The role, like other Forrester analyst roles, is one-part analysis, one-part writing, and one-part speaking. The person who fills this slot at Forrester will be able to engage the CMO of a large CPG firm, the CEO of a large agency, and the leadership team of large integration firms, without skipping a beat. You’ll need to be a great writer to get your story clear and distributable and be able to assess the core elements of what makes an agency and a client work well together.

If you like to think deeply, write clearly, and then roll up your story into an executive discussion, send me your resume, or apply here.

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The Post-Digital Agency Landscape Emerges

David Cooperstein
Next month will mark the (gulp) 20th year of my tenure in "digital strategy." I started working on projects back in 1994 using Mozilla, Usenet, and WebCrawler as my guides. The World (its 2006 website is still live at www.std.com) was my ISP. We were still more attentive to CD-ROMs than graphical websites. Hair was still on my head, my dogs were not yet born, and my career was still developing. It was also 20 years ago, in 1994, that the first web design agencies — what became USWeb, Agency.com, and others — started to emerge. 
 
I mention this anniversary, because, like other industries that evolve quickly, the concept of a "digital agency" has become somewhat of an anachronism, if not categorized properly. Specialized agencies that deliver digital capabilities are common, as are the digital or interactive practices within tradition creative, media, and consulting firms. Because of this new and more complicated mix of participants, marketers have shifted their agency relationships to more project based work, at more types of agencies, and with less long term commitment to any one firm.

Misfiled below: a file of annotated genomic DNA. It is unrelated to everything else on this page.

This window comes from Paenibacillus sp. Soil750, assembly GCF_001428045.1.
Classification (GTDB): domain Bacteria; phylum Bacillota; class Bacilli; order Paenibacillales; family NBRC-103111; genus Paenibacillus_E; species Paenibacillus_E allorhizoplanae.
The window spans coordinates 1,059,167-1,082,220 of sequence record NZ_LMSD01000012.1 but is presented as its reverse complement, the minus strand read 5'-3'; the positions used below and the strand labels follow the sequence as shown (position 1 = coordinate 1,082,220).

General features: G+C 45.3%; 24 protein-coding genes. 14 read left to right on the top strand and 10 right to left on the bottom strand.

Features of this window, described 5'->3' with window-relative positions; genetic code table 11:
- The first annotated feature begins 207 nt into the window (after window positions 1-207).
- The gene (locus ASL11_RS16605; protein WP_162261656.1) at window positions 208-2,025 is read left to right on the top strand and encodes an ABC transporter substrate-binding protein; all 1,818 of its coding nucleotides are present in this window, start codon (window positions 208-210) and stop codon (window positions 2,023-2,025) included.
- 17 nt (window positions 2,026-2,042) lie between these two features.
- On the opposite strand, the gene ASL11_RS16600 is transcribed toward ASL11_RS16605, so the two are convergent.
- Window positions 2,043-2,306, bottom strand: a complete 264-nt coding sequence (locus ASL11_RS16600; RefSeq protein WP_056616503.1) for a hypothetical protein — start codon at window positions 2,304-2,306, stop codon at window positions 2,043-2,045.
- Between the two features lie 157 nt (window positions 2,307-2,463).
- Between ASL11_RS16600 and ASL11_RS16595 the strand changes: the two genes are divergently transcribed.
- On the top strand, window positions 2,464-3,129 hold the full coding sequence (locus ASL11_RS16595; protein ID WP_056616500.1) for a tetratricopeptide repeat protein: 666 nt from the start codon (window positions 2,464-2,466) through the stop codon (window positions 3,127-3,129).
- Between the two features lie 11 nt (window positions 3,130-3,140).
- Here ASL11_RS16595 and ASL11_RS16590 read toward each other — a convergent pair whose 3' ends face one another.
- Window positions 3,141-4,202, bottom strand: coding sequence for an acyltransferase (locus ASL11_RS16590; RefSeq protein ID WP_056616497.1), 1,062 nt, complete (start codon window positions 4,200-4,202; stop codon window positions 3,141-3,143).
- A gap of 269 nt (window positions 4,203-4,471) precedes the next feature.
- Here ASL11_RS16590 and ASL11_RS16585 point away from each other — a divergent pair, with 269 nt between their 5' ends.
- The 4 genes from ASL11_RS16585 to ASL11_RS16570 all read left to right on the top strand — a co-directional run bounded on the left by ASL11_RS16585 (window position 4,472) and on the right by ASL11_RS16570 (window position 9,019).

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It's A Marathon, Not A Sprint: Making The Switch To Customer-Driven Marketing

Corinne Munchbach

Update: The following post was written prior to today's shocking events at the Boston Marathon. All of Forrester sends out thoughts, prayers, and well-wishes to the runners, spectators, and their families affected by this senseless violence. — Cory

Today is just tax day to most of the US, but here in Boston, it's much more likely to be referred to as marathon Monday. Indeed, thousands of runners and wheelchair athletes are currently moving toward the finish line in the 117th running of one of the world's most famous and popular races: the Boston Marathon. For some, the goal is just to finish, while others are out to set personal records. And all have been training with a regimented, well-planned routine for months in anticipation of the big day. Marketers should take a page out of the marathoner's playbook when it comes to making the switch to the customer life cycle, a customer-driven marketing approach that will help your organization succeed in the age of the customer. CMOs in particular have the responsibility of transitioning marketing to a customer-first philosophy, and my latest report, "Evaluate The Completeness Of Your Marketing Effort," will help you get there (subscription required).

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So, You Think You Can Disrupt?

Corinne Munchbach

If you’ve turned on reality television lately (and I’m sorry if you have), you have seen a lot of overconfident folks who think highly of their ability to cook, sing, model, dance -- whatever -- when in actual fact most of them stink. The spectacle of these shows comes from watching to see if these people ever accept the painful gap between their perceived and actual abilities. 

From data we have just published today in a new Forrester report, Assess Your Digital Disruption Readiness Now (client access required), it turns out that digital disruption is like reality TV in at least this one way: There is a significant, even painful, gap between how ready some executives think they are to engage in digital disruption and the actual readiness of the enterprise.